How To Revive An Old Man And Restart His Old Blog

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Friends, I’ve been wanting to get back to blogging on a regular and dependable basis. However . . . There have been challenges . . . It’s so easy to make excuses, so easy to procrastinate. It’s what I do best.

Mainly, it’s a matter of re-energizing and motivating the old blogger. This post will be simply a teaser. Tease myself into action, and tease long-neglected readers that more posts will be coming. At least, I hope so.

The prerequisite was figuring out an answer to the following question:

How and where do I live a good life at this late age on a sustainable basis?

The answer required several years and a lot of research. I’ll reveal the answer as I’ve been able to discern it, and consequent actions required, in future posts. God willing.  — John

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Blogging From My iPhone

Notice how brief the previous post about the Fitbit was? I was out-of-town and experimenting with remote posting using the WordPress IOS application for my new iPhone. I’m not what you call an “early adaptor.”

It’s clear the IOS app doesn’t  give you nearly all the functionality of WordPress on a desktop. Continue reading

Blogging As Therapy

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Thanks to all who commented on the previous post about retirement, depression, and blogging. You offered many wise suggestions and much encouragement. And all for free!  Maybe blogging could put therapists out of business? Of course, full-fledged M.D. psychiatrists have nothing to fear. Their job is secure because they hold the pen that writes the coveted prescriptions. (Pills which we may or may not need. It’s so hard to know.)

After being an unpredictable (and often absent) blogger this past year, I intend to mend my ways. Since I know blogging is good therapy for me, and at least a few folks are reading, I’m going to pick up the pace. The goal, as always, is to post every day. I know from experience that it’s a hard goal to meet; I don’t expect to accomplish it immediately.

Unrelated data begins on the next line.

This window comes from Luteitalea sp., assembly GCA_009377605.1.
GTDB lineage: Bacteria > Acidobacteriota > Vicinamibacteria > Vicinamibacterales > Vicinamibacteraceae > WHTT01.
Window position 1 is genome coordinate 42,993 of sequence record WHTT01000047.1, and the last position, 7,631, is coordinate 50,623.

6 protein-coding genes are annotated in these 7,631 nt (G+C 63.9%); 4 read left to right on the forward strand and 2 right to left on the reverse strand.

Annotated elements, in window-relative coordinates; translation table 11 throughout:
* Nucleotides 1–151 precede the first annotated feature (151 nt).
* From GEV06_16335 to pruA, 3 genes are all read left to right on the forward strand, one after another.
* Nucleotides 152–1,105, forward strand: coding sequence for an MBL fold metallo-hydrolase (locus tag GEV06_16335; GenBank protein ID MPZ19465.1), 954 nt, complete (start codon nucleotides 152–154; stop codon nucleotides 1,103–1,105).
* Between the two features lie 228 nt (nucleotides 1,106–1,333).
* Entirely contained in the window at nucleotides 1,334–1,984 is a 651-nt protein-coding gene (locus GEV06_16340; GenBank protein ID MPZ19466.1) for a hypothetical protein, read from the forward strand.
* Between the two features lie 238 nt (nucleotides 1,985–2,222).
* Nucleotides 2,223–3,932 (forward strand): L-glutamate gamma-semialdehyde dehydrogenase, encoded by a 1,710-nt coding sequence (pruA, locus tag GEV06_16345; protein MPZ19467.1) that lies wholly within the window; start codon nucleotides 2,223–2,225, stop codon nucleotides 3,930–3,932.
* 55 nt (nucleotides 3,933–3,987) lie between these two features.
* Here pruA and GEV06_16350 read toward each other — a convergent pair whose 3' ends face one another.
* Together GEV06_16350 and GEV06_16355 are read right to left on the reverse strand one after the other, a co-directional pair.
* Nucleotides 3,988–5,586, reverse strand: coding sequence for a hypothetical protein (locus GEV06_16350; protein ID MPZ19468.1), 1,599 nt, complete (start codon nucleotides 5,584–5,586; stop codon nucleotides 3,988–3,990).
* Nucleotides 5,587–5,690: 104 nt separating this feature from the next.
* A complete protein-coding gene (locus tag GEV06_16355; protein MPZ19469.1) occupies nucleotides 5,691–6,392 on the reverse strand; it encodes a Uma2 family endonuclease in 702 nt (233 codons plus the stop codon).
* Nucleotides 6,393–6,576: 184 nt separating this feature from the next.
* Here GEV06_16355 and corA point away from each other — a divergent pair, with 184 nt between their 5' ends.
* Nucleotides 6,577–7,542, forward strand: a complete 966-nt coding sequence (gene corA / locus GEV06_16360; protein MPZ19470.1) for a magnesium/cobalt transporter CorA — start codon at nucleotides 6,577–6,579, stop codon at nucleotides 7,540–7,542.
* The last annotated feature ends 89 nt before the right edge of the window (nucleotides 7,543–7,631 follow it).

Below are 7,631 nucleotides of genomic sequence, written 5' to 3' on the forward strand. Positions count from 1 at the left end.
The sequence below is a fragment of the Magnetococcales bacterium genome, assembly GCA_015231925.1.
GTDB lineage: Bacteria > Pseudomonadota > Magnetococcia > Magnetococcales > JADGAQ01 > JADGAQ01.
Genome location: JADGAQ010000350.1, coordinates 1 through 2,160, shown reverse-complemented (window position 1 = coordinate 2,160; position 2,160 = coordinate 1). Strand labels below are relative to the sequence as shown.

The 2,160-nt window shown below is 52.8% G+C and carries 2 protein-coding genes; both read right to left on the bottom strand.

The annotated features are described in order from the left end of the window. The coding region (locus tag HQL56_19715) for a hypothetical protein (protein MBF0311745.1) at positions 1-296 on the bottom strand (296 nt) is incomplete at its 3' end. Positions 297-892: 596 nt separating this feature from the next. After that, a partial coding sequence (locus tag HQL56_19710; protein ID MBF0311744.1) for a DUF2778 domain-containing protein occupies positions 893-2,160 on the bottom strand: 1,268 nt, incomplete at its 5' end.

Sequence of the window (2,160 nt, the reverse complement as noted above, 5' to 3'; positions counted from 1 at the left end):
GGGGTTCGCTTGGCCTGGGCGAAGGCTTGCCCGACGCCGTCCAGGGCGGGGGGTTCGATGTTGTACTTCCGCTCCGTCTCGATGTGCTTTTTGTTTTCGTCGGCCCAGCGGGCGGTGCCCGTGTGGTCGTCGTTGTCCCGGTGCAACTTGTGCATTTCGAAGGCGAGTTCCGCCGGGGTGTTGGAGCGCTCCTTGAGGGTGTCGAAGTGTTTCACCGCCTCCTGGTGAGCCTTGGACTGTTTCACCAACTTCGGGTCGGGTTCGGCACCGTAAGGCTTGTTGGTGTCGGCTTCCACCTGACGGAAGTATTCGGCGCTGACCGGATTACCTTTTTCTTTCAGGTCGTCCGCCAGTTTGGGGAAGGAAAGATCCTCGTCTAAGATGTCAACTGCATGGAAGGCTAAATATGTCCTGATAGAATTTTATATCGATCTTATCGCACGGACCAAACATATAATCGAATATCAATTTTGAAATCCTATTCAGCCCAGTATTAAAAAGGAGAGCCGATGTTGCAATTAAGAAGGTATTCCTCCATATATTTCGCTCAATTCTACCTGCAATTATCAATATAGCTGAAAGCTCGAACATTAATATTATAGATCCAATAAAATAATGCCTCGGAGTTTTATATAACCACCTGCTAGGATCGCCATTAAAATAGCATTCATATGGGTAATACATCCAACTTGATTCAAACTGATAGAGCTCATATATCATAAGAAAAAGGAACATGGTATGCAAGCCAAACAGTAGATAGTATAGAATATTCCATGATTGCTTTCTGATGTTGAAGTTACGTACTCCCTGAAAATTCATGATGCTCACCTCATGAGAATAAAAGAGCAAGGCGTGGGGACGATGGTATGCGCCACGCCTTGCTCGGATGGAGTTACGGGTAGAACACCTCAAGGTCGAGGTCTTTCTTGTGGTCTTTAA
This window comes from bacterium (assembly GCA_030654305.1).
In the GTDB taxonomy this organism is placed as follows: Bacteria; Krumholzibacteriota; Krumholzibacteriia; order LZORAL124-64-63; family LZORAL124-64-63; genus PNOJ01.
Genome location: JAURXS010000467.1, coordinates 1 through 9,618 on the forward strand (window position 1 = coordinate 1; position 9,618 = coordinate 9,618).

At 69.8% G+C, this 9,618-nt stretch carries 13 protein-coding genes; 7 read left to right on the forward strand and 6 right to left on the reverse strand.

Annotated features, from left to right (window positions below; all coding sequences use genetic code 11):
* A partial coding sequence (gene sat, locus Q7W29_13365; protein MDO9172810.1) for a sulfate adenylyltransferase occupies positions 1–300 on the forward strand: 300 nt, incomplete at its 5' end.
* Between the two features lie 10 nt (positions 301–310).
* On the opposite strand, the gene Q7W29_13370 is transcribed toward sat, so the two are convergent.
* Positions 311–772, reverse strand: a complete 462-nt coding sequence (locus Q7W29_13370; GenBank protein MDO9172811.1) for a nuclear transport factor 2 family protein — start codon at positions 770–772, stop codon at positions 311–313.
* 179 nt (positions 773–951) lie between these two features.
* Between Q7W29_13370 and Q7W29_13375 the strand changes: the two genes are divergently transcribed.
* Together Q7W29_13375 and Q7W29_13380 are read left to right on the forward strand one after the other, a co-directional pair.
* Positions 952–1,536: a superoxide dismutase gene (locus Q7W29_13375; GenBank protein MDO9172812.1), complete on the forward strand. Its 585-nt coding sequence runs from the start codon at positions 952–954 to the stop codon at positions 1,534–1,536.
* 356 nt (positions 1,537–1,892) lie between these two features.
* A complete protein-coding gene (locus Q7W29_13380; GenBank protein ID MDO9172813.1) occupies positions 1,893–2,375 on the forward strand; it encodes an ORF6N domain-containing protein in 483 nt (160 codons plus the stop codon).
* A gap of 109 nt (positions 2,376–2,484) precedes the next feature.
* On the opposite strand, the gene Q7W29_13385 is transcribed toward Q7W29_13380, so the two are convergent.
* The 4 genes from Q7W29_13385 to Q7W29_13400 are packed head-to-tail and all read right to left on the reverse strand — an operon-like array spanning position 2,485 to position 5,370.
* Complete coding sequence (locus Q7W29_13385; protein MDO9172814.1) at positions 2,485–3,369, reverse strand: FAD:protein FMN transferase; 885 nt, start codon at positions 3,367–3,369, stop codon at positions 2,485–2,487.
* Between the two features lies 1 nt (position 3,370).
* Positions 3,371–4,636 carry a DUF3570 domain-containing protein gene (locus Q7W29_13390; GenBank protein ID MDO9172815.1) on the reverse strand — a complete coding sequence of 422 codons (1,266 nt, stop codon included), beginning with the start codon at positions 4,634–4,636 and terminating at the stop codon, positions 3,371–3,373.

I’ll stay the course with this blog — the one you’re reading right now — even with its lack of focus, because it already has a ton of content. I’ve tried starting new blogs, and it doesn’t seem to help. WordPress informs me that I recently passed the 500-post mark here. Thanks WordPress! I already had 500 posts at Maryland On My Mind. If only I had 500 posts narrowly focused on one or a few subjects.

Since I’m such an unfocused writer, I need your help. What do you think I should write about? And what subjects do you think I should avoid? I’m also accepting questions, although I’m short on good answers. Your input is welcomed as comments below, or you can email me at BJohnHayden@icloud.com. Every suggestion is a good suggestion, whether I use it or not.

Again, thank you, friends! It’s good to have so many people caring about me. Keep the faith, fellow bloggers!

— John Hayden

Retirement, Depression, And Blogging

Hello friends. I’ve been in a funk. Haven’t published a blog post since April 30. Probably my longest hiatus since I started blogging in 2007, or since I began this blog in 2009. I’ve continued to read bloggers I follow (but irregularly) and to post comments (rarely).

I’ve been trying to adjust to retirement. Not as easy as I thought. Also, I’ve been all over the place in the past year regarding the purpose and audience of this blog. I began my first blog in 2007 with a focus on Maryland. That blog became more local when I moved to Ocean City.

I started this blog in 2009 to write about “life after sixty,” but I soon wandered into politics and economics. After retiring in 2013, I returned to my hometown, Montgomery County, and focused on local stuff for a while. I started several experimental blogs, but none of them clicked. The experimental blogs have been abandoned. Over the years, I’ve written a lot about politics, and I tend to get the most hits in the runup to elections. After the 2014 election, I was a blogger wandering in the desert.

Unable to find my bearings in retirement, I tried part-time work. Lifestyle and financial issues came to the fore. I made a conscious effort to cut back on blogging. Even though I wasn’t a very productive blogger, it seemed to consume a disproportionate amount of my time. Instead of blogging, I researched affordable places to live. Took a two-week fact-finding trip to Florida. At this point, I’m confused and undecided.

The truth is, my lifelong struggle with depression has worsened since retirement.

The cover story in this month’s Atlantic magazine, “A World Without Work,” helps explain my retirement funk. The story, by Derek Thompson, is not about retirement. It warns about the continuing loss of jobs due to computerization and robotization.

“For centuries, experts have predicted that machines would make workers obsolete. That moment may finally be arriving. Could that be a good thing?”

I’ve found that retirement has a lot in common with unemployment. Thompson points out that although leisure time offers wide opportunities, many unemployed men tend to spend most of their hours sleeping or watching TV.

I can go days without turning on the television, but I spend way too much time sleeping. Some days, I can hardly pull myself out of bed. That’s a sure sign of depression.

Any thoughts, fellow bloggers and/or retirees?

— John Hayden